NEW YORK (PIX11)—New York and New Jersey saw a spectacle in the sky that easily rivaled the Fourth of July fireworks, in part because it was a far more rare sight to behold. The space shuttle Enterprise flew piggyback over the most iconic landmarks in the city as part of its welcome to its new home, The Big Apple.
The shuttle's day began at its former home, Dulles Airport, near Washington, DC, where Enterprise has been on display at the Smithsonian's Air and Space Museum annex since the spacecraft was retired from the NASA fleet in 1985. Enterprise took off, attached to the back of a specialized NASA Boeing 747, at 9:40 A.M., and a few million people here in the New York metro area were aware.
The poetry in the air arrived around 10:45 A.M., from the south, as Enterprise swooped down to around 2000 feet, flying up the Hudson River near the One World Trade Center tower, as it continues to rise during its construction. 1WTC is currently just over 1000 feet high, approximately half the height of the altitude at which Enterprise and its shuttle-carrying aircraft flew by.
Petrina Casso, of the Bronx, was emotional, as she watched the spaceplane slowly soar north toward where she was watching at Pier 84, next to the USS Intrepid Sea, Air and Space Museum. "With everything we've been through, the World Trade Center, all of the comraderie, our freedoms to do anything and go anywhere we want, it doesn't get better than this," Casso told PIX11 News. "And seeing [the shuttle] represents that."
As Enterprise got closer to each of the countless numbers of skywatchers along the shore, on rooftops and looking out of windows in apartments and offices citywide, their eyes seemed to open wider. Enterprise flew over the Verrazano Bridge, past the Statue of Liberty and Lower Manhattan, then past the USS Intrepid in Midtown, and north over the George Washington and Tappan Zee Bridges.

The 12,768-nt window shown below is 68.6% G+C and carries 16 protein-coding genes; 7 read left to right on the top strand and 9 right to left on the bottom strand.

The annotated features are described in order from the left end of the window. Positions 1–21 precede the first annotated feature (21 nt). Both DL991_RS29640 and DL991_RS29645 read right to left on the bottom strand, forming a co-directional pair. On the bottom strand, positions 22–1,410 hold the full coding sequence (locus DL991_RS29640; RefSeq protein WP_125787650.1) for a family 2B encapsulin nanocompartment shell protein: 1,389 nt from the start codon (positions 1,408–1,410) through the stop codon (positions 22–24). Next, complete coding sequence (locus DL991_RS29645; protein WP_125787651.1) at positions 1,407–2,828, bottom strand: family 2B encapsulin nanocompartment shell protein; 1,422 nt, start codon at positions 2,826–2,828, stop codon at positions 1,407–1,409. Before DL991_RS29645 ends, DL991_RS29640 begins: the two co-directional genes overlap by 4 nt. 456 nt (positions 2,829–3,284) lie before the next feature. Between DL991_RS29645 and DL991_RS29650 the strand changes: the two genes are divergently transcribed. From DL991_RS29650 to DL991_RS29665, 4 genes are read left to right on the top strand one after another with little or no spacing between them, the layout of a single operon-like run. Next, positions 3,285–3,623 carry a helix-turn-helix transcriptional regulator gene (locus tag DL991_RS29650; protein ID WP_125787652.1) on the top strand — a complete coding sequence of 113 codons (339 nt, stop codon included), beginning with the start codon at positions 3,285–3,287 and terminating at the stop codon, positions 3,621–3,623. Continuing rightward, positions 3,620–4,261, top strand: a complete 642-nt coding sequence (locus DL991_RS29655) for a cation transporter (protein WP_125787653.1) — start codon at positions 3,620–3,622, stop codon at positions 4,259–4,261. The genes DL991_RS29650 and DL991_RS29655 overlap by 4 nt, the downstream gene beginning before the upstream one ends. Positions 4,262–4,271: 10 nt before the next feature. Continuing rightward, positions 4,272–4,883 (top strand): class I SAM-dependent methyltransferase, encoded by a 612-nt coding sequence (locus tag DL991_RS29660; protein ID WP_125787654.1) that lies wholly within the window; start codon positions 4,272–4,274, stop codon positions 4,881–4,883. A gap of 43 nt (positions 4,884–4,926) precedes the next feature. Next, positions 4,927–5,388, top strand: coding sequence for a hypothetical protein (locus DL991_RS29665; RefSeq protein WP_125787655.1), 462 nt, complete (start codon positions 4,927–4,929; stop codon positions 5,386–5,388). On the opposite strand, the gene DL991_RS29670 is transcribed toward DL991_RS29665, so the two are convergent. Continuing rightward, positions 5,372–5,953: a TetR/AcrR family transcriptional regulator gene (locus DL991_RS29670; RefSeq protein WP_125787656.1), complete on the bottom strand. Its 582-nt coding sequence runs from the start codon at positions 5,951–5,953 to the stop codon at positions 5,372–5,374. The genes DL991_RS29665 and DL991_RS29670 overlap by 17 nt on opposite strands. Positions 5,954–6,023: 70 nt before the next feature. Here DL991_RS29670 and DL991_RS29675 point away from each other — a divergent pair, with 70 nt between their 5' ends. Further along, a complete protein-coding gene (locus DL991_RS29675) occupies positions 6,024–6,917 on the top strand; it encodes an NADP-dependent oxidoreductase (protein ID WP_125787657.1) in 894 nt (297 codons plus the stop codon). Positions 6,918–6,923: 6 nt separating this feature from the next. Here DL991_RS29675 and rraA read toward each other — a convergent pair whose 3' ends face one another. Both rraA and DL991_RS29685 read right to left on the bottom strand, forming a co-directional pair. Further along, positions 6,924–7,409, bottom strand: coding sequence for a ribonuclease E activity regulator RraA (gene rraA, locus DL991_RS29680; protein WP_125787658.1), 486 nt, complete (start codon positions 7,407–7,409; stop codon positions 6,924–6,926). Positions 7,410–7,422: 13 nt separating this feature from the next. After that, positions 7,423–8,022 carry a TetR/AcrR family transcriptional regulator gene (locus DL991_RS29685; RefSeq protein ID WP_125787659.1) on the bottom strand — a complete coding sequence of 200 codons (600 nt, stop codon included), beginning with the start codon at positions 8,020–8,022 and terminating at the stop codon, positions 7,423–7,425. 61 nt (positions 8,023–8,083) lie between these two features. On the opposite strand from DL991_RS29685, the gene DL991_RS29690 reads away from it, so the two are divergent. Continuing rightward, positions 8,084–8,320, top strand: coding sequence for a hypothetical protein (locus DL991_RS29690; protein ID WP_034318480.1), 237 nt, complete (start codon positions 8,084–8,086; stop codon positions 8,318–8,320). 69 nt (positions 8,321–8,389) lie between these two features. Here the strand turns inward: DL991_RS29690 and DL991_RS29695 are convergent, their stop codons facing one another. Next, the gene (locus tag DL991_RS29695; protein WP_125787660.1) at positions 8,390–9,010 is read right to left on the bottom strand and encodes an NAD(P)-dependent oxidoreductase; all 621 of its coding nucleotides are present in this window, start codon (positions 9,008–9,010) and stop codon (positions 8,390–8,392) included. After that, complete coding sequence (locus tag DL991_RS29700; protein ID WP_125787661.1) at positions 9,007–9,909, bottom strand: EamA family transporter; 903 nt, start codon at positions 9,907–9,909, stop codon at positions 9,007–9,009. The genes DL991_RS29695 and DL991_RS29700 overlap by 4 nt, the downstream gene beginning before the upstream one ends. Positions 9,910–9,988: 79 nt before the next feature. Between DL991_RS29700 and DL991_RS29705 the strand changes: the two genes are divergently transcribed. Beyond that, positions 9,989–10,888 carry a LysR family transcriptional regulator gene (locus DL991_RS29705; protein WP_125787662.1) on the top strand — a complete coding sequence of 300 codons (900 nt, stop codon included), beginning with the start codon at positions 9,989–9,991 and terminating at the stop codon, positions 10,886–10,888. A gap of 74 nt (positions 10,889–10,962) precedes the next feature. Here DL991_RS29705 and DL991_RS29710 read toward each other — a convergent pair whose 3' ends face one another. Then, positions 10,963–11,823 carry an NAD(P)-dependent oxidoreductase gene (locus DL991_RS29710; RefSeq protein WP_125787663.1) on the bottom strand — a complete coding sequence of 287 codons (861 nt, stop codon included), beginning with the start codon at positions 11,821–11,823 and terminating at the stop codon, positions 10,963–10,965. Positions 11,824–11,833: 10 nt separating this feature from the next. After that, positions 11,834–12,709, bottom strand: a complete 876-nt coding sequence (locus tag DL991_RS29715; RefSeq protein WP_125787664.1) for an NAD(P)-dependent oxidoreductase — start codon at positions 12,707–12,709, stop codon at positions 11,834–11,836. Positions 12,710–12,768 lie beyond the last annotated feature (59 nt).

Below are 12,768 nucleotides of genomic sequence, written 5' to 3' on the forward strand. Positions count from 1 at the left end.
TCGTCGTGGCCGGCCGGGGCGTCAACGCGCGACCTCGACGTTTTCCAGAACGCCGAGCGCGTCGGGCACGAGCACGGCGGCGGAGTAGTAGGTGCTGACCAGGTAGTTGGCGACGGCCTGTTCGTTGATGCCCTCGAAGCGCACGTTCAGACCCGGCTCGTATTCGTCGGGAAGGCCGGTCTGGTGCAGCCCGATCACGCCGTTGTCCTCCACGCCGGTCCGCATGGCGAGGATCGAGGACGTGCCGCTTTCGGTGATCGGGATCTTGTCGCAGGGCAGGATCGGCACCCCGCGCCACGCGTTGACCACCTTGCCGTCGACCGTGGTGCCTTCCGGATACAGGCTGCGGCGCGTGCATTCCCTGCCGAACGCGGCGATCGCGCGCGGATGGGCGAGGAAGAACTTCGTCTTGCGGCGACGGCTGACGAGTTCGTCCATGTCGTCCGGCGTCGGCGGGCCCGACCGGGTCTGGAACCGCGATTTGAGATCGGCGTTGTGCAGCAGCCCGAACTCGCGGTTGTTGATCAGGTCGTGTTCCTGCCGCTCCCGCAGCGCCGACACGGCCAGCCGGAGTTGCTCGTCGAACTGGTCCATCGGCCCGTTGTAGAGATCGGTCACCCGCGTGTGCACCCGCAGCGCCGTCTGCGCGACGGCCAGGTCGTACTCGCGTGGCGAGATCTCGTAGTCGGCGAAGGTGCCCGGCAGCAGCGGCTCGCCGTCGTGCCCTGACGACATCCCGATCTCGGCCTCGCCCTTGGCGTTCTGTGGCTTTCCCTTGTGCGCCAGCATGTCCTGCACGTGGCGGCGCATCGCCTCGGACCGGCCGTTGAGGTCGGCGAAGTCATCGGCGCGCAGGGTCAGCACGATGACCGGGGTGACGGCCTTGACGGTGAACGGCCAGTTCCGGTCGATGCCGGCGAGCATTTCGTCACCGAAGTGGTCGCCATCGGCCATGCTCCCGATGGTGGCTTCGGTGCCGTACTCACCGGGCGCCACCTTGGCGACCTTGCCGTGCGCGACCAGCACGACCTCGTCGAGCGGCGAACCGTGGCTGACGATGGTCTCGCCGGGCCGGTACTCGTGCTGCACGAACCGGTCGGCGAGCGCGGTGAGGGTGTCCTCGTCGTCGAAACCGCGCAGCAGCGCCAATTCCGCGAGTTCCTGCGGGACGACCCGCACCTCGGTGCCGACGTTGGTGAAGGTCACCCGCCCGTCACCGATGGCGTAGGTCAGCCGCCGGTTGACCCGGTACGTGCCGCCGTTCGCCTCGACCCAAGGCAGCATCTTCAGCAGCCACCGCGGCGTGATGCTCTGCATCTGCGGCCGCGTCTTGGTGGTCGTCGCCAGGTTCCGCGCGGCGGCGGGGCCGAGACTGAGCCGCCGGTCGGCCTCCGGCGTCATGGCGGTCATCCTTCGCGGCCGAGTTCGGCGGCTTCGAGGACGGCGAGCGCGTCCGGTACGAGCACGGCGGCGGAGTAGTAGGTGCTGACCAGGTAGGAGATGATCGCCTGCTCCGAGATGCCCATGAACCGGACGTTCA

Then the spacecraft that's the only one of the four remaining shuttles not to have gone into space -- Enterprise was a high-altitude, full-scale, fully operational test spacecraft for the shuttle program -- flew back down the Hudson for a victory lap. It swung east over North Jersey, then back across the Hudson and over the Bronx and Queens, where it touched down at John F. Kennedy Airport.
Eric Knappe's reaction to the sight echoed how many people in the Tri-State region may feel. "The last ten years, you see a low flying plane, it gives you a creepy feeling," Knappe said. "But today it felt really good seeing that plane fly by."
"I'm usually not interested in this stuff," seventh grader Amy Klemens told PIX11 News from her viewing spot on Pier 84 on the east side of the Hudson, "But [the shuttle] said 'NASA' on it, so I thought that was really cool." Her mom, who'd brought Amy and her brother Alex from Flemington, New Jersey for the day, added, "We could read the [the name on] plane. It was that close."
It was a once-in-a-lifetime view that, for some people, was a twice-in-a-lifetime view. NASA had flown Enterprise over New York on an exhibition mission in 1983, but this time, she was here to stay.
The shuttle taxiied into JFK Airport atop its transport 747 around 11:30 A.M. The spaceplane whose NASA serial number is OV-101 was greeted at JFK by the first officer of a starship whose serial number is NCC-1701 -- the actor best known as Mr. Spock of the Starship Enterprise.
"To the scientists and engineers who make this wonderful thing happen," Leonard Nimoy said at the JFK welcoming ceremony, "And to Enterprise, I say, live long and prosper."
In July, the shuttle Enterprise will be towed by barge to its permanent home at the USS Intrepid. It will be displayed in a temporary structure on the former aircraft carrier's deck, while a permanent display structure for Enterprise is built on the Intrepid's pier.
For now, though, the shuttle's mission is to boldy go through its honeymoon in its new home. "I've been to Cape Canaveral," Yonkers resident Joann Askia said from her perch next to the Intrepid, "But now I don't have to go anywhere."